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I have been able to connect the TX2 pin 8 directly with the RX2 pin 3 to send a communication signal bypassing the antenna completely!  smiley-surprise

Now I will try to send the Arduino generated pulse signal to the RX2.
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I got it working!!!  smiley-cool

I can now control the RC car's RX2 receiver chip with just one single pin from the Arduino using pulse signals the RX2 chip can decode and understand. I can fully control the movements of the car. It works absolutely perfect. No need to hook up multiple wires to your RC car robot anymore and no need for the TX2 remote at all. A dream come true. I hope this will bring joy to many people.

Here is the Arduino sketch code:
Code:
void setup()
{
  pinMode(11, OUTPUT);
}

void loop()
{
  for(int i=0; i<=3; i++) // This starts the communication 4 W2 pulses 1KHz 75% duty cycle
  {
    digitalWrite(11, HIGH);
    delayMicroseconds(1500);

    digitalWrite(11, LOW);
    delayMicroseconds(500);
  }
  for(int i=0; i<=9; i++) // This makes the car go "forward" 10 W1 pulses 500Mhz 50% duty cycle
  {
    digitalWrite(11, HIGH);
    delayMicroseconds(500);

    digitalWrite(11, LOW);
    delayMicroseconds(500);
  }
}

Here is a picture of my project:
« Last Edit: June 11, 2013, 02:28:51 pm by mindprobe » Logged

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I have to give a huge "bravo" for this; such a hack makes it much easier to hook up and control these vehicles (though you do lose the ability to PWM the drive motor - but that probably isn't much of a loss).

For those coming here, I want to point them to the "mega-thread" on the TX2/RX2 chipset R/C car modding:

http://forum.arduino.cc/index.php/topic,86883.0.html

I'm also going to post a link from there to here, too - all this so things can stay somewhat "together".

Now all that needs to be done is for someone to make a library (hint, hint)...
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I have to give a huge "bravo" for this; such a hack makes it much easier to hook up and control these vehicles (though you do lose the ability to PWM the drive motor - but that probably isn't much of a loss).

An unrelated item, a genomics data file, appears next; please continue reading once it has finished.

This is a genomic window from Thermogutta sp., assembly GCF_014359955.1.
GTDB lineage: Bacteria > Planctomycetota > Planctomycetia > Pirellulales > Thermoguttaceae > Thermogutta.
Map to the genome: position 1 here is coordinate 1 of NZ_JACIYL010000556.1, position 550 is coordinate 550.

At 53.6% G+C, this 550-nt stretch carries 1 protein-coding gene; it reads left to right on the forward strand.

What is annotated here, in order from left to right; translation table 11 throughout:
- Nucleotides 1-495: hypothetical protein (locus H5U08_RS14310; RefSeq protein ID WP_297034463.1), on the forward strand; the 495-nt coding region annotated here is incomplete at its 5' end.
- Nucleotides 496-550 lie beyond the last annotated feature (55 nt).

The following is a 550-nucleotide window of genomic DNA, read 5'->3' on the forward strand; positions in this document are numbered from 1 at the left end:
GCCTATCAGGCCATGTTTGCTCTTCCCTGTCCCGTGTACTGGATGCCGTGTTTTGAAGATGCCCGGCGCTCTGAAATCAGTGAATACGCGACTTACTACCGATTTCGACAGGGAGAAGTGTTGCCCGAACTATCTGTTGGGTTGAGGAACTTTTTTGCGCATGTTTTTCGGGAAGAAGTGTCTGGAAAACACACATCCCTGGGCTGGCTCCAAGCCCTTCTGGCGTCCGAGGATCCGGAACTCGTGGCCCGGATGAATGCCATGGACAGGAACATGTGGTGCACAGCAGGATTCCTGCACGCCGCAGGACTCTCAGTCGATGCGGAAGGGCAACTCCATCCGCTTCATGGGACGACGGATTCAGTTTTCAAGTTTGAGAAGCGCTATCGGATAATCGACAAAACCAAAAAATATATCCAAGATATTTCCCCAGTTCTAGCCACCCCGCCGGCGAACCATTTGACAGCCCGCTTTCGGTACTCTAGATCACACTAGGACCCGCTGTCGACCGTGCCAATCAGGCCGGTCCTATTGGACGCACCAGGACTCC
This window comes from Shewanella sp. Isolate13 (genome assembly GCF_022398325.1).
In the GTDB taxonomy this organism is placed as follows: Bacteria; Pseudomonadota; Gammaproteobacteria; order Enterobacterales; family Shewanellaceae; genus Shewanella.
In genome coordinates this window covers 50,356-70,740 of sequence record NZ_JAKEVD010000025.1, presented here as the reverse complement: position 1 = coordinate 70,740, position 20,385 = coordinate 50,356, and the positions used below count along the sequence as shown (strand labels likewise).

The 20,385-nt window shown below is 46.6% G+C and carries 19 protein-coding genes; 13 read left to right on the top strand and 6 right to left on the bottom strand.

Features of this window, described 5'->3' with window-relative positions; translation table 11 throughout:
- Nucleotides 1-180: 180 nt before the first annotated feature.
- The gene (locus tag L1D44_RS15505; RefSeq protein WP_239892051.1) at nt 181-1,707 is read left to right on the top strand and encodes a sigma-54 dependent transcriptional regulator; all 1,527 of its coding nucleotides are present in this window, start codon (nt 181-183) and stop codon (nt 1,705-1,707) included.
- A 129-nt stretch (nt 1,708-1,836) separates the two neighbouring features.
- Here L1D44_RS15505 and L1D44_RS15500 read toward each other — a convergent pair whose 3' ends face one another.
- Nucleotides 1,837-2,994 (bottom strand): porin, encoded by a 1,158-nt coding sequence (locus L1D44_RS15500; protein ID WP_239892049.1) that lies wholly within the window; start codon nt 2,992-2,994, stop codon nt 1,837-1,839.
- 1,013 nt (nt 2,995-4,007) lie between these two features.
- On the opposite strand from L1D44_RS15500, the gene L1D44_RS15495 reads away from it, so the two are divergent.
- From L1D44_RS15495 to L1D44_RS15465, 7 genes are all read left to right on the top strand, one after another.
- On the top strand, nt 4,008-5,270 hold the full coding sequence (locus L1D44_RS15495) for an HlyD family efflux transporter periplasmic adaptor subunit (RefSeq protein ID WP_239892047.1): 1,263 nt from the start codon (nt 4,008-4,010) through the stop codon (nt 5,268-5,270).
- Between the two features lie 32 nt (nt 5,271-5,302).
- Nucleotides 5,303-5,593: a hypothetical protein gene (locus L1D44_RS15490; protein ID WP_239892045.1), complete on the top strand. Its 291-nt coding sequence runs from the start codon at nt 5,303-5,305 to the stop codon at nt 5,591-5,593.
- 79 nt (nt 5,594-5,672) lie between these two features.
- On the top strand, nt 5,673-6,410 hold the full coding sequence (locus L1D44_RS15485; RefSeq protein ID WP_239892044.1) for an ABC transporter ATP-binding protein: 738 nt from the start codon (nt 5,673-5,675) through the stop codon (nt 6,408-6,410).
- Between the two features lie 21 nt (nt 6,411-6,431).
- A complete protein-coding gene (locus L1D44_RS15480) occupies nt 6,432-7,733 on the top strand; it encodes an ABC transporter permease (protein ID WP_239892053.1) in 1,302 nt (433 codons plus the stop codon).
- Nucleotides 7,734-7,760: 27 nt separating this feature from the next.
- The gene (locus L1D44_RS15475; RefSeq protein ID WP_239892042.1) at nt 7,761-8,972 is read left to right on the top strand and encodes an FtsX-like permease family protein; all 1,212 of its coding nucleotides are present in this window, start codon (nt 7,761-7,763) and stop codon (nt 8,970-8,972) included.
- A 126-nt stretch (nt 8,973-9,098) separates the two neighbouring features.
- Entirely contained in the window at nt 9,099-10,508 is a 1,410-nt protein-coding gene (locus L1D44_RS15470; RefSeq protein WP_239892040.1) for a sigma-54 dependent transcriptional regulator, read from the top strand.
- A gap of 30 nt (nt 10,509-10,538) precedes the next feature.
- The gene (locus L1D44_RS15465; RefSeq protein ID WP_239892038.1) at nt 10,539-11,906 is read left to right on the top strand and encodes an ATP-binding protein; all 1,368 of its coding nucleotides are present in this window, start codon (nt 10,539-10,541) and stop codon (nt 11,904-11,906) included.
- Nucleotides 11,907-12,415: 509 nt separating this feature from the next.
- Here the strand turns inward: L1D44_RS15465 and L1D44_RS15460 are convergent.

I plan on having the RC car drive at very slow and constant speeds to use it as surveillance bot. Being able to alter the speed and not losing too much torque is required.

Theoretically PWM is still an option. You could simply PWM (delay) the actual pulse signal being send to the RX2 and not even lose any torque on the motor. I will run some tests later today.
« Last Edit: June 12, 2013, 03:29:10 pm by mindprobe » Logged

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Thanks mindprobe for posting you code. I had been working on a similar project and solved it using the controller chip hardware registers for PWM timing. I'm a afraid I wouldn't do a good job at explaining in details how the PWM registers code works but Chapter 18 from 'Arduino Cookbook' (O'Reilly) helped a lot there.

I refactored my project using your simpler code and I am very glad to report that it appears that the RX2 chips is more responsive to it.

Anyways, I posted a demo (using the hardware pwm code) of my RX2-based toy being controlled by a few buttons on the Arduino: http://youtu.be/7js6pt2g0ac

The source code for both codes are on github: https://github.com/monsieurDavid/rx2-hacks

Cheers!